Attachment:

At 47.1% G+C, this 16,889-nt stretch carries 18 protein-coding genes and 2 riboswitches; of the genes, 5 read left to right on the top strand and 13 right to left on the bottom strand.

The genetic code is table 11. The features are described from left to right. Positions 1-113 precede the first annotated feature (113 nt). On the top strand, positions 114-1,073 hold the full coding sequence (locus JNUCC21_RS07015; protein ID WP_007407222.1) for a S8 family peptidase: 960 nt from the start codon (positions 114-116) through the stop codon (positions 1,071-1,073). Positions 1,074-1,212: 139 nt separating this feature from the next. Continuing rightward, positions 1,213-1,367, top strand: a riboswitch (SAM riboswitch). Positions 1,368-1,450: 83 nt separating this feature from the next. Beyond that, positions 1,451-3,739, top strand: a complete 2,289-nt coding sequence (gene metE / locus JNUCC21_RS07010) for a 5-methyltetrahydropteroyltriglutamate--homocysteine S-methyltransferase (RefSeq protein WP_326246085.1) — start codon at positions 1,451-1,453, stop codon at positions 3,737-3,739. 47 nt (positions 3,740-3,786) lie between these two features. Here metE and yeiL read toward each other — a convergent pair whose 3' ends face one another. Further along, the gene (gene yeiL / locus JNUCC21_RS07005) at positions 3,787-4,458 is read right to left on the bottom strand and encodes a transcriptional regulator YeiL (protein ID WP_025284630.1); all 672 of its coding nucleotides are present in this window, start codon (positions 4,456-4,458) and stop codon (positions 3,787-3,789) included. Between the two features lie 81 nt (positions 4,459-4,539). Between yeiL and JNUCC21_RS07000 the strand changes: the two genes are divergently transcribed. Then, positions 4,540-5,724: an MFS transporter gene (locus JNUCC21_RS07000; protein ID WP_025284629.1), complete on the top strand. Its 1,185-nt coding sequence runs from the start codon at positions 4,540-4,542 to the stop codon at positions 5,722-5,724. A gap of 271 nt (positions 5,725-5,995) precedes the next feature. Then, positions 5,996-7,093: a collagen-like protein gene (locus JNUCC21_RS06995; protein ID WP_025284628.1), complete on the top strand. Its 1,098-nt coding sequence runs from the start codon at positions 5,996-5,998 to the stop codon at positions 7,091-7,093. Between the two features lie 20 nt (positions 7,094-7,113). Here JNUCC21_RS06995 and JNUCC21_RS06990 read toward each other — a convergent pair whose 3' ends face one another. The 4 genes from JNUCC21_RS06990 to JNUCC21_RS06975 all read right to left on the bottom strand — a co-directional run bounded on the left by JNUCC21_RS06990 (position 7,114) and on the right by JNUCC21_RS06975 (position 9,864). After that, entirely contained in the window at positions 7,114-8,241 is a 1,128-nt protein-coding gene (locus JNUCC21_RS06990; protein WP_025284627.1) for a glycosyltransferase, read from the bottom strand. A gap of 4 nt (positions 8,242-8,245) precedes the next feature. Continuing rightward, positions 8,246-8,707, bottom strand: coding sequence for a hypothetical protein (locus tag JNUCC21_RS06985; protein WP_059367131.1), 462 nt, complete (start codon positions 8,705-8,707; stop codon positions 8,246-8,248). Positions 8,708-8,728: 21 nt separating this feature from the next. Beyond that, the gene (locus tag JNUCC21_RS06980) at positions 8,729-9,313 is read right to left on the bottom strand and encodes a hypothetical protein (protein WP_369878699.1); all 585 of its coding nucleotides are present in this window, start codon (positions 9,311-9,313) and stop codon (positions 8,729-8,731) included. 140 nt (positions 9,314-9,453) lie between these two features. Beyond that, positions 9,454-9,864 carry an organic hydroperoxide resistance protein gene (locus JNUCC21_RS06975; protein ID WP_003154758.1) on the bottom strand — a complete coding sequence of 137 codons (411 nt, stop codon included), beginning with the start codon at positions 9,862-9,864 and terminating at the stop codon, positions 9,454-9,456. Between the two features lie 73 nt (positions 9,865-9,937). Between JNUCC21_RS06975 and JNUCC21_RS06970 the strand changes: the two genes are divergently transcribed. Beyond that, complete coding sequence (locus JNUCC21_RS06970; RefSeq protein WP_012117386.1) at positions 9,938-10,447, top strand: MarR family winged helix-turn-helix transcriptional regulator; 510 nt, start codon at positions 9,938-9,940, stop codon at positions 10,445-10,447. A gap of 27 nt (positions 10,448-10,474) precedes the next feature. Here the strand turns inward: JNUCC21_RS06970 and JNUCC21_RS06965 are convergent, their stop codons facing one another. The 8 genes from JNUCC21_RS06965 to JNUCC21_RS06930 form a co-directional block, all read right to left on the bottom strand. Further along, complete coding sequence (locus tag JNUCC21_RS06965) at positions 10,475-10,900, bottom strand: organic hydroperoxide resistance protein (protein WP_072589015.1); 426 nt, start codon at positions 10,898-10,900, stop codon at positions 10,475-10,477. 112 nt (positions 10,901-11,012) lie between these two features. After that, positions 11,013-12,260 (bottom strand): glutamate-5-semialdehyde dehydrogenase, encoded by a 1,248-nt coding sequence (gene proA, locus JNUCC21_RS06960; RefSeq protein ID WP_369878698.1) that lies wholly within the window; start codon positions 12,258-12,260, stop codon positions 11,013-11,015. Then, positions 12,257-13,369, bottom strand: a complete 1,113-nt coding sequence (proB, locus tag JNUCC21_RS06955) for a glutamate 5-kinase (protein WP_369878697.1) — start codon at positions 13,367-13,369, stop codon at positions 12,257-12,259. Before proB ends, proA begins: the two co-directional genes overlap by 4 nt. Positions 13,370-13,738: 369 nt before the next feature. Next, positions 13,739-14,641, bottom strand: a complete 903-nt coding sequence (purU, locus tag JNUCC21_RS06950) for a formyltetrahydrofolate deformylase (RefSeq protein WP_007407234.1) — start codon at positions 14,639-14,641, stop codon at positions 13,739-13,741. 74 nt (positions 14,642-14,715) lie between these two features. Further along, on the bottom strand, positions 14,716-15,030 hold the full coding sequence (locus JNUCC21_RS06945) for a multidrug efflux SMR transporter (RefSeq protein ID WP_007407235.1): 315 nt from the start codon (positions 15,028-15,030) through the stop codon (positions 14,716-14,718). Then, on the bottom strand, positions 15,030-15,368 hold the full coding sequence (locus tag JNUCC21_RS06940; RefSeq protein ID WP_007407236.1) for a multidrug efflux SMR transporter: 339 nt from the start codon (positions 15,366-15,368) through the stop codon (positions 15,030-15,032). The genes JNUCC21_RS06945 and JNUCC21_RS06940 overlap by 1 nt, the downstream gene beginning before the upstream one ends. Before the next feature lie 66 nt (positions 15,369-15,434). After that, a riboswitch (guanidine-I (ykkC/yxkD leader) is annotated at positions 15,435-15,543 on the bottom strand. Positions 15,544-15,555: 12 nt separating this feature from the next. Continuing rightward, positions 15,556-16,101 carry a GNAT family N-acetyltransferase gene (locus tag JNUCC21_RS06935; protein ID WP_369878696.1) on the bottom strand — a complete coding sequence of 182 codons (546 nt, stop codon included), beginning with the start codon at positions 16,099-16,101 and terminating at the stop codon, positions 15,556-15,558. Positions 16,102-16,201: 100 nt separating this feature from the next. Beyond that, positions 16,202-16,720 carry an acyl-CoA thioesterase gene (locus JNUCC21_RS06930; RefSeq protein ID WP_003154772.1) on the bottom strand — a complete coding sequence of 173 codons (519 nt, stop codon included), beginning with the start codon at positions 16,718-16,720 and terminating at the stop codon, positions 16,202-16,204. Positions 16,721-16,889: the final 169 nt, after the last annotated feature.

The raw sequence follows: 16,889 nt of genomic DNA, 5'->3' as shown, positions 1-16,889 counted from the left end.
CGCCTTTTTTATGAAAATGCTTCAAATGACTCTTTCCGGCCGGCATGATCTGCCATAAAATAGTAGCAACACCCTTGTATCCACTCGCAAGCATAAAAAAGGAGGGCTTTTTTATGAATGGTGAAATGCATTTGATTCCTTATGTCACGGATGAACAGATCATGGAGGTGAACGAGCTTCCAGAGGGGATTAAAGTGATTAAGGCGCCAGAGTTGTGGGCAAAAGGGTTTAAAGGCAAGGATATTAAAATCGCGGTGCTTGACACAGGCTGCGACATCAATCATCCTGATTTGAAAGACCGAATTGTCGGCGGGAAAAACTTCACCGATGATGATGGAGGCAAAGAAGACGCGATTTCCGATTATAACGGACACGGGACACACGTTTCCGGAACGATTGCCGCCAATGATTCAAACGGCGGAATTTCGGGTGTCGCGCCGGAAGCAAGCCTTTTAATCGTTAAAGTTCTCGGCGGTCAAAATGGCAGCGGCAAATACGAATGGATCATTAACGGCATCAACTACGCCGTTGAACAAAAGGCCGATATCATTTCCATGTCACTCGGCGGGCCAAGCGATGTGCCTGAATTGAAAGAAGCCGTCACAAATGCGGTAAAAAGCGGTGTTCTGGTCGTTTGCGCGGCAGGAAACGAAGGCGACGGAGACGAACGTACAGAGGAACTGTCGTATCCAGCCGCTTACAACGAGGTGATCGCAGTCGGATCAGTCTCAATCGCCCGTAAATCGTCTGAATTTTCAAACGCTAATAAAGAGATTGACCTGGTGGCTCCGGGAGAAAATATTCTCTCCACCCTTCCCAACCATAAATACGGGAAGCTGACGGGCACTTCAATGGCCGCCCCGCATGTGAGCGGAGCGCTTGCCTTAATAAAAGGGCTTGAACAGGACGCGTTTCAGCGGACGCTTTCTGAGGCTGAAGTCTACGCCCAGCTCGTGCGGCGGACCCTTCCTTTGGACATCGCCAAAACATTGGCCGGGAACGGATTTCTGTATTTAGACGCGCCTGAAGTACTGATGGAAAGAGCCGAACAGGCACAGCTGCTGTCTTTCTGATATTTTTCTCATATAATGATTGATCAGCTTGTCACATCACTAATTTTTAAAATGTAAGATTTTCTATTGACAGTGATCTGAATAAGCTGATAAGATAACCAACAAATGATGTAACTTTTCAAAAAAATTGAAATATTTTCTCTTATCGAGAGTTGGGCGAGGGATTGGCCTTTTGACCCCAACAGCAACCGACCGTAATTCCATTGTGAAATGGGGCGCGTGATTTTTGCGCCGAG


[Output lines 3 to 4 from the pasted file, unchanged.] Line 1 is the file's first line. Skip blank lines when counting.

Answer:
The raw sequence follows: 16,889 nt of genomic DNA, 5'->3' as shown, positions 1-16,889 counted from the left end.
CGCCTTTTTTATGAAAATGCTTCAAATGACTCTTTCCGGCCGGCATGATCTGCCATAAAATAGTAGCAACACCCTTGTATCCACTCGCAAGCATAAAAAAGGAGGGCTTTTTTATGAATGGTGAAATGCATTTGATTCCTTATGTCACGGATGAACAGATCATGGAGGTGAACGAGCTTCCAGAGGGGATTAAAGTGATTAAGGCGCCAGAGTTGTGGGCAAAAGGGTTTAAAGGCAAGGATATTAAAATCGCGGTGCTTGACACAGGCTGCGACATCAATCATCCTGATTTGAAAGACCGAATTGTCGGCGGGAAAAACTTCACCGATGATGATGGAGGCAAAGAAGACGCGATTTCCGATTATAACGGACACGGGACACACGTTTCCGGAACGATTGCCGCCAATGATTCAAACGGCGGAATTTCGGGTGTCGCGCCGGAAGCAAGCCTTTTAATCGTTAAAGTTCTCGGCGGTCAAAATGGCAGCGGCAAATACGAATGGATCATTAACGGCATCAACTACGCCGTTGAACAAAAGGCCGATATCATTTCCATGTCACTCGGCGGGCCAAGCGATGTGCCTGAATTGAAAGAAGCCGTCACAAATGCGGTAAAAAGCGGTGTTCTGGTCGTTTGCGCGGCAGGAAACGAAGGCGACGGAGACGAACGTACAGAGGAACTGTCGTATCCAGCCGCTTACAACGAGGTGATCGCAGTCGGATCAGTCTCAATCGCCCGTAAATCGTCTGAATTTTCAAACGCTAATAAAGAGATTGACCTGGTGGCTCCGGGAGAAAATATTCTCTCCACCCTTCCCAACCATAAATACGGGAAGCTGACGGGCACTTCAATGGCCGCCCCGCATGTGAGCGGAGCGCTTGCCTTAATAAAAGGGCTTGAACAGGACGCGTTTCAGCGGACGCTTTCTGAGGCTGAAGTCTACGCCCAGCTCGTGCGGCGGACCCTTCCTTTGGACATCGCCAAAACATTGGCCGGGAACGGATTTCTGTATTTAGACGCGCCTGAAGTACTGATGGAAAGAGCCGAACAGGCACAGCTGCTGTCTTTCTGATATTTTTCTCATATAATGATTGATCAGCTTGTCACATCACTAATTTTTAAAATGTAAGATTTTCTATTGACAGTGATCTGAATAAGCTGATAAGATAACCAACAAATGATGTAACTTTTCAAAAAAATTGAAATATTTTCTCTTATCGAGAGTTGGGCGAGGGATTGGCCTTTTGACCCCAACAGCAACCGACCGTAATTCCATTGTGAAATGGGGCGCGTGATTTTTGCGCCGAG